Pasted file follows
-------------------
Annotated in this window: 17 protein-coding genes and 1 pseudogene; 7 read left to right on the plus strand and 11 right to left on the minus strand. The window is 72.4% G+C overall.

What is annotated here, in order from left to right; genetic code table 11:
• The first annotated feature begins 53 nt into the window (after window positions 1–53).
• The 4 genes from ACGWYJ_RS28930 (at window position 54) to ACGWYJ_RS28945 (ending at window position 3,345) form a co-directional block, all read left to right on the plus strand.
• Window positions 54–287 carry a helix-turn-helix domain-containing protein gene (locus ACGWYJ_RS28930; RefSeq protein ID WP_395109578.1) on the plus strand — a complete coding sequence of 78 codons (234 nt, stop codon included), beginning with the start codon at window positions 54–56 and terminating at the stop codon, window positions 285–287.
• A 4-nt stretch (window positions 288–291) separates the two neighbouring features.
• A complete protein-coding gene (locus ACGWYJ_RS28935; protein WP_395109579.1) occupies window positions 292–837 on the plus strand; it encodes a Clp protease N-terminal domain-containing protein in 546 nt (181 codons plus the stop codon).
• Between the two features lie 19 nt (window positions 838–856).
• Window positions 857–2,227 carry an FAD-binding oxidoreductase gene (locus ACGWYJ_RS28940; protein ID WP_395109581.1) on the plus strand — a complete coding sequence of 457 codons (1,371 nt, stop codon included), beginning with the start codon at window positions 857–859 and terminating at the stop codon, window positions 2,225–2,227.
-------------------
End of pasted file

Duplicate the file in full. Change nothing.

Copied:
Annotated in this window: 17 protein-coding genes and 1 pseudogene; 7 read left to right on the plus strand and 11 right to left on the minus strand. The window is 72.4% G+C overall.

What is annotated here, in order from left to right; genetic code table 11:
• The first annotated feature begins 53 nt into the window (after window positions 1–53).
• The 4 genes from ACGWYJ_RS28930 (at window position 54) to ACGWYJ_RS28945 (ending at window position 3,345) form a co-directional block, all read left to right on the plus strand.
• Window positions 54–287 carry a helix-turn-helix domain-containing protein gene (locus ACGWYJ_RS28930; RefSeq protein ID WP_395109578.1) on the plus strand — a complete coding sequence of 78 codons (234 nt, stop codon included), beginning with the start codon at window positions 54–56 and terminating at the stop codon, window positions 285–287.
• A 4-nt stretch (window positions 288–291) separates the two neighbouring features.
• A complete protein-coding gene (locus ACGWYJ_RS28935; protein WP_395109579.1) occupies window positions 292–837 on the plus strand; it encodes a Clp protease N-terminal domain-containing protein in 546 nt (181 codons plus the stop codon).
• Between the two features lie 19 nt (window positions 838–856).
• Window positions 857–2,227 carry an FAD-binding oxidoreductase gene (locus ACGWYJ_RS28940; protein ID WP_395109581.1) on the plus strand — a complete coding sequence of 457 codons (1,371 nt, stop codon included), beginning with the start codon at window positions 857–859 and terminating at the stop codon, window positions 2,225–2,227.